• Showing is done in many complex television series when they do "Previously on..."
  • In the tutorial for Angry Birds, the game just shows an image of how to play. The character design and backgrounds also add information.
  • Good toys are good at explaining how they work without a manual.
  • This Russian Roulette toy shows you how to play just by looking at the box. It's plastic and pink, which shows that it's safe. It has multiple bullets, only one of which has a hidden spring so that it can actually shoot out. The box shows you how to load the gun and how to use it.
  • It's also okay to TELL, but remember that "12 word headlines get almost as much readership as 3-word headlines." You don't have to be wordy to convey a message. Keep the messaging short, succinct, and to-the-point.
  • Cut the Rope has some small text in the tutorial, telling the player to cut the rope. Even though that message is shown with images and is in the title of the game itself, it doesn't hurt to drive in that point.
  • Some concepts need text explanations such as pressing the reset button to restart the level.
  • Space Holiday has a few text tutorials indicating "You can't cross the paths" and "You must use all the stars!"
  • Rovio has two rules -- there's no text in their games and that they'll sell anything with eyes.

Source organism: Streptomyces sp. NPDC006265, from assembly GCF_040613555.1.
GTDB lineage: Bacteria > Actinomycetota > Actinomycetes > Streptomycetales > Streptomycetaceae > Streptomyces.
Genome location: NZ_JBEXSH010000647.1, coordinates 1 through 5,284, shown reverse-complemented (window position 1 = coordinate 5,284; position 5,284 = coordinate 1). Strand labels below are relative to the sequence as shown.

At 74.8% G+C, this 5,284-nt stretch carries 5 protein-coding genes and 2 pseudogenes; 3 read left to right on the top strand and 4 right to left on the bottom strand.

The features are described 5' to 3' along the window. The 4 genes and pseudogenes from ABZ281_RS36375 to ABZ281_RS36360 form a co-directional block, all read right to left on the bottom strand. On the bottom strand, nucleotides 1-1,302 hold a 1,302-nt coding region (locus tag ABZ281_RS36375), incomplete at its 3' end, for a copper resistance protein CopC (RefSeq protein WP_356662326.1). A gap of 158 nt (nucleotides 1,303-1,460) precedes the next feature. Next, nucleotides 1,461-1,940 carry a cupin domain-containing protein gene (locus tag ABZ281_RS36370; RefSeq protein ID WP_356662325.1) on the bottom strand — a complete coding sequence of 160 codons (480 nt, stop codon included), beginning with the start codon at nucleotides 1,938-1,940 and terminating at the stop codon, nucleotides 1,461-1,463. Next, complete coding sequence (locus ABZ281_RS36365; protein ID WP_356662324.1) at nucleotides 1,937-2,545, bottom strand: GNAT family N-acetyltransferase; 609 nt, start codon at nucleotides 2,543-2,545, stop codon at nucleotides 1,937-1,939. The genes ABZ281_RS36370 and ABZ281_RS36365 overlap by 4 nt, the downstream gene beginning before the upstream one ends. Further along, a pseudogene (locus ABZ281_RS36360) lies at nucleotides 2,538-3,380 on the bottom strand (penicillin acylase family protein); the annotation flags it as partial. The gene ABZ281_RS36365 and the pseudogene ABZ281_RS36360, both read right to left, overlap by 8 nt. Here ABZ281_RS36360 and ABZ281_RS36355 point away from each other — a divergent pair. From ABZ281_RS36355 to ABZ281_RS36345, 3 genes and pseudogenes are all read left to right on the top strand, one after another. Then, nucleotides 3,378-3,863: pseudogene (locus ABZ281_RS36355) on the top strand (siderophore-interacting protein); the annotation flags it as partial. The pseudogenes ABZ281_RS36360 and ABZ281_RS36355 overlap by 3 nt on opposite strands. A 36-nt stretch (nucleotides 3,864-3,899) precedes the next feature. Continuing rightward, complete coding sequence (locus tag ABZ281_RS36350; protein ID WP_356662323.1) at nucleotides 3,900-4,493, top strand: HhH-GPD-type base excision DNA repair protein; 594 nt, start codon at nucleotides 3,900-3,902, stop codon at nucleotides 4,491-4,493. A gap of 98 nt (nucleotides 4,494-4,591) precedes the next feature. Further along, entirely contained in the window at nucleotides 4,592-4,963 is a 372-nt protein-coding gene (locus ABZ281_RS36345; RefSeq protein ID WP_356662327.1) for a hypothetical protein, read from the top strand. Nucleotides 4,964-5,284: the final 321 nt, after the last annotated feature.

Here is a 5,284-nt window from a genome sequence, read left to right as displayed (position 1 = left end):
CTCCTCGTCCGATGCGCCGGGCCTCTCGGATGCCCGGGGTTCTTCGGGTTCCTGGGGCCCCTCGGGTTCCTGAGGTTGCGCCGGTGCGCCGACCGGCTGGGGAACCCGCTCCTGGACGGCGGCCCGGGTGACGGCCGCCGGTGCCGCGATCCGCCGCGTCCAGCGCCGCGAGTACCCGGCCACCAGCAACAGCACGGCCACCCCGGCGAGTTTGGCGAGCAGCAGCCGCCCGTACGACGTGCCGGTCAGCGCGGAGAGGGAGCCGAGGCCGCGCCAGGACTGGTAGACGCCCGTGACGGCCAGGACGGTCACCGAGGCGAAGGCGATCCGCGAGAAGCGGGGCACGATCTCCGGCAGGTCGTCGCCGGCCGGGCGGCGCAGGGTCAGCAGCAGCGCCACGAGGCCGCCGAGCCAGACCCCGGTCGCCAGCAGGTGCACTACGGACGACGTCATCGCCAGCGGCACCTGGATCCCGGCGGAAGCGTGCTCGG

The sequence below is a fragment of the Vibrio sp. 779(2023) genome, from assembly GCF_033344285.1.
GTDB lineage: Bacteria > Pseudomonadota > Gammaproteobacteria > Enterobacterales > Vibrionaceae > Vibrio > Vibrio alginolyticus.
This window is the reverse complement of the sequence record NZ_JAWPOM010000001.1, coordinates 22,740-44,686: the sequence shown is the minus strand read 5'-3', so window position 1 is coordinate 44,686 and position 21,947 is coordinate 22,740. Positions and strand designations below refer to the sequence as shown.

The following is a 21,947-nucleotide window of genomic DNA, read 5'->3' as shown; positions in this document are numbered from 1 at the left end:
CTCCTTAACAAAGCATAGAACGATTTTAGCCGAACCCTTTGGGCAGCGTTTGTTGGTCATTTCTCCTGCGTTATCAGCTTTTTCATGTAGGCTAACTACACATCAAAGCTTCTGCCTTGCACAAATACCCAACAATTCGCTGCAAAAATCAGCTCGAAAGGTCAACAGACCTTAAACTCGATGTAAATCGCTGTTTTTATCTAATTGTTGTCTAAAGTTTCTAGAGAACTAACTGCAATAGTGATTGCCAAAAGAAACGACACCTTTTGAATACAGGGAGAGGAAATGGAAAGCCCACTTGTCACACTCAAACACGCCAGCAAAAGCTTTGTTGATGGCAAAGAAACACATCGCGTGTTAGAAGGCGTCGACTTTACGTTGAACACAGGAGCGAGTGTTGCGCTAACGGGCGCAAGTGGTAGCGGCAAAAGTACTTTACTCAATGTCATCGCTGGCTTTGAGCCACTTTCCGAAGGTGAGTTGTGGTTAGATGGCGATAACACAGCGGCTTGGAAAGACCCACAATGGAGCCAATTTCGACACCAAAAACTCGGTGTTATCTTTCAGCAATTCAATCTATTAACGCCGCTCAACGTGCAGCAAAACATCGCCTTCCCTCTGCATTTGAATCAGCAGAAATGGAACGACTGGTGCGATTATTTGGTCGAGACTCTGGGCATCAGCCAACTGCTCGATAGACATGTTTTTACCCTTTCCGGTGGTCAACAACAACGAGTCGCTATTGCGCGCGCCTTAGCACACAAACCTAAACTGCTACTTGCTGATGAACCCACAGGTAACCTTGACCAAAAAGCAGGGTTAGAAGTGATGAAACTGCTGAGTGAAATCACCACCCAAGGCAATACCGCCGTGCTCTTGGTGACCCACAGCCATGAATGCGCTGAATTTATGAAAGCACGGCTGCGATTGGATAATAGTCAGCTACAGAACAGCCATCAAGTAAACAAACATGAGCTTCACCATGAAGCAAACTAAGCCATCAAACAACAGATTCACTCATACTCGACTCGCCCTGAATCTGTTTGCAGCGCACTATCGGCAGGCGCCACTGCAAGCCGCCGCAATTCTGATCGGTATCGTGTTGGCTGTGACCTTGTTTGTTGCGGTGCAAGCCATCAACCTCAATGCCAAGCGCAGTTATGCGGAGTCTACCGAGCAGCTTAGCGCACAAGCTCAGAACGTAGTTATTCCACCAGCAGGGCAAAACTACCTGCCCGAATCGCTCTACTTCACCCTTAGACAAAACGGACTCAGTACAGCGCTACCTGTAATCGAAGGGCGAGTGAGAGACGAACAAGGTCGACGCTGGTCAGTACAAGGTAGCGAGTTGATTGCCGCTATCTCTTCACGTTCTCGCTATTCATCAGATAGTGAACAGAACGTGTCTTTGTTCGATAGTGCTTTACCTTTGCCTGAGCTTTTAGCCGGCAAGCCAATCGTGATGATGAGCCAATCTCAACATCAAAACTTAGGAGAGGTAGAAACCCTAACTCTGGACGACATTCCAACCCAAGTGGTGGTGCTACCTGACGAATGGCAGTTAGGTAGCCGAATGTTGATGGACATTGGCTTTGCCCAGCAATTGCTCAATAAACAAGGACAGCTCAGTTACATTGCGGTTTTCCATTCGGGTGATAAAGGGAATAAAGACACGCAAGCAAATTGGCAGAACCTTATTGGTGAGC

• Gonzalo's personal playtesting has revealed that people don't read text on iPhone, but they do on an iPad.
  • You can see fear from playtesters on an touchscreen game. The iPhone screen can be easily broken or scratch, and many playtesters understand that.
  • Tutorial is not just in the game, but also on the box and in the marketing. Design of the screenshots in the App Store is as essential as the design of the app icon. Both Cut the Rope and Star Holiday have a mini-tutorial in the App Store screenshots.
  • Tutorials teach more than just rules, characters, and the world. It's an elevator pitch to your players. It's especially important in this day and age of free-to-play games and a crowded market.
  • The often gaming trope "Game Over, Try Again" is the key. Games are about making mistakes and growing.
Question and Answer
  • The tutorial is like professing yourself on a first date. "I know I'm awesome, why aren't you getting this?"
  • A general rule that Gonzalo follows - after building a game, cut the difficulty in half. It's easy to start losing sight after working on it for a while and unconsciously add in more complexity. So even though the game is already extremely easy for you to play, since you've been working on it everyday, the difficulty is too much for a new player.
  • Don't get your friends to be playtesters because they are worried about disappointing you. Instead, get strangers or at least, other people's friends.
  • People are usually right about what is right about your game, but are always wrong about what is exactly wrong with your game.
  • Some genres are definitely harder to create tutorials for.
  • Portal is a tutorial as much as a game.
  • Immersion doesn't exist without breaking immersion.
  • The best tutorials are about breaking the rules of your game. Unfortunately for the programmer, there is no design paradigm that exists for tutorials.
  • Educational tutorials and simulations work best when people's lives or money are at risk. Tutorials tend to be less effective in a safe school environment or in a game meant for entertainment.